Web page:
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Brig.-Gen. Bradley T. Johnson, Confederate Military History, a library of Confederate States Military History: Volume 2.1, Maryland (ed. Clement Anselm Evans) 209 15 Browse Search
Southern Historical Society Papers, Volume 10. (ed. Reverend J. William Jones) 192 14 Browse Search
Southern Historical Society Papers, Volume 29. (ed. Reverend J. William Jones) 128 36 Browse Search
Southern Historical Society Papers, Volume 9. (ed. Reverend J. William Jones) 99 11 Browse Search
Jubal Anderson Early, Ruth Hairston Early, Lieutenant General Jubal A. Early , C. S. A. 85 3 Browse Search
Southern Historical Society Papers, Volume 2. (ed. Reverend J. William Jones) 57 3 Browse Search
Southern Historical Society Papers, Volume 30. (ed. Reverend J. William Jones) 52 2 Browse Search
Rebellion Record: a Diary of American Events: Documents and Narratives, Volume 9. (ed. Frank Moore) 45 13 Browse Search
Robert Underwood Johnson, Clarence Clough Buell, Battles and Leaders of the Civil War: Volume 2. 43 13 Browse Search
Varina Davis, Jefferson Davis: Ex-President of the Confederate States of America, A Memoir by his Wife, Volume 2 36 4 Browse Search
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Browsing named entities in The Photographic History of The Civil War: in ten volumes, Thousands of Scenes Photographed 1861-65, with Text by many Special Authorities, Volume 5: Forts and Artillery. (ed. Francis Trevelyan Miller). You can also browse the collection for Bradley T. Johnson or search for Bradley T. Johnson in all documents.

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gton none of them came out with any information, and this satisfied me that the place was not undefended. . . . After interchanging views with my brigade commanders, being very reluctant to abandon the project of capturing Washington, I determined to make an assault on the enemy's works at daylight the next morning, unless some information should be received before that time showing its impracticability, and so informed those officers. During the night a despatch was received from General Bradley T. Johnson, from near Baltimore, informing me that he had received information, from a reliable source, that two corps had arrived from Grant's army, and that his whole army was probably in motion. This caused me to delay the attack until I could examine the works again, and, as soon as it was light enough to see, I rode to the front and found the parapets lined with troops. I had, therefore, reluctantly to give up all hopes of capturing Washington, after I had arrived in sight of the dome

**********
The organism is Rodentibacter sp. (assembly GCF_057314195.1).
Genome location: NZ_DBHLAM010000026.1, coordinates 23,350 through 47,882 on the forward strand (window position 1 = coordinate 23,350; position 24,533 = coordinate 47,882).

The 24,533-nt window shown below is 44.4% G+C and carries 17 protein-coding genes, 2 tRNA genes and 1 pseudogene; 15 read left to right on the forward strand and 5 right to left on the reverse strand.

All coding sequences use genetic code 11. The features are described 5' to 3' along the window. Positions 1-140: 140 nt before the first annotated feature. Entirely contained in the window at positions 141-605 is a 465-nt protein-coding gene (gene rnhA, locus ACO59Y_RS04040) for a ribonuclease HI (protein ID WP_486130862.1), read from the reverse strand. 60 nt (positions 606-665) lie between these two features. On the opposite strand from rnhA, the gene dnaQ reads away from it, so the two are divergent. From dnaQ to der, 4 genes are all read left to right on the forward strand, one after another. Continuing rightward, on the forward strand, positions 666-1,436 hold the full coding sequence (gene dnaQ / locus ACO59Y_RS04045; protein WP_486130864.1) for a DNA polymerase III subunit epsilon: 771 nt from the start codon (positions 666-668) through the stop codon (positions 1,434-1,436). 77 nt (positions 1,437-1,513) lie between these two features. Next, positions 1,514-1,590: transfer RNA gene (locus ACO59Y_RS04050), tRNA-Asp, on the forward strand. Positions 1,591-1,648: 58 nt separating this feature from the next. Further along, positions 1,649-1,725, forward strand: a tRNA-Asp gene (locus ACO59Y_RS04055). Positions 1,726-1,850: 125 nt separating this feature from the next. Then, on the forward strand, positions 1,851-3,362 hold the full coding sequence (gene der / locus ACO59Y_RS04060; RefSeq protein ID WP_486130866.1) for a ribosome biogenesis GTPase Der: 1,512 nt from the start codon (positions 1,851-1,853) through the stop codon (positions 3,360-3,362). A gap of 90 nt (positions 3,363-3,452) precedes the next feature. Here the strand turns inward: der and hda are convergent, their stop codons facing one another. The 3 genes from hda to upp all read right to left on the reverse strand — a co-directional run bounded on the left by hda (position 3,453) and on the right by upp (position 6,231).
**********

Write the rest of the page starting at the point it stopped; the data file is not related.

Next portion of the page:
rris Island in August, 1863. It was not the bursting of a gun in the works that caused the troops most concern, but the Confederate fire. Major Thomas B. Brooks describes dodging shells in the parallels on Morris Island in August, 1863: The fire from Wagner, although inflicting much less real injury, up to this time, than the aggregate fire from the other batteries of the enemy, still gives far greater interruption to the working parties, on account of our nearness to the fort. Cover — Johnson or Sumter, gives sufficient warning for those in the trenches to seek partial shelter, if the shell is seen to be coming toward them; but Cover, Wagner, cannot be pronounced before the shell has exploded and done its work. At these cautionary words, I have often observed soldiers, particularly Negroes, fall flat on their faces, under the delusion that they were obtaining cover from mortar-shells exploding over them, when, in truth, their chances of being hit were much increased . . . On on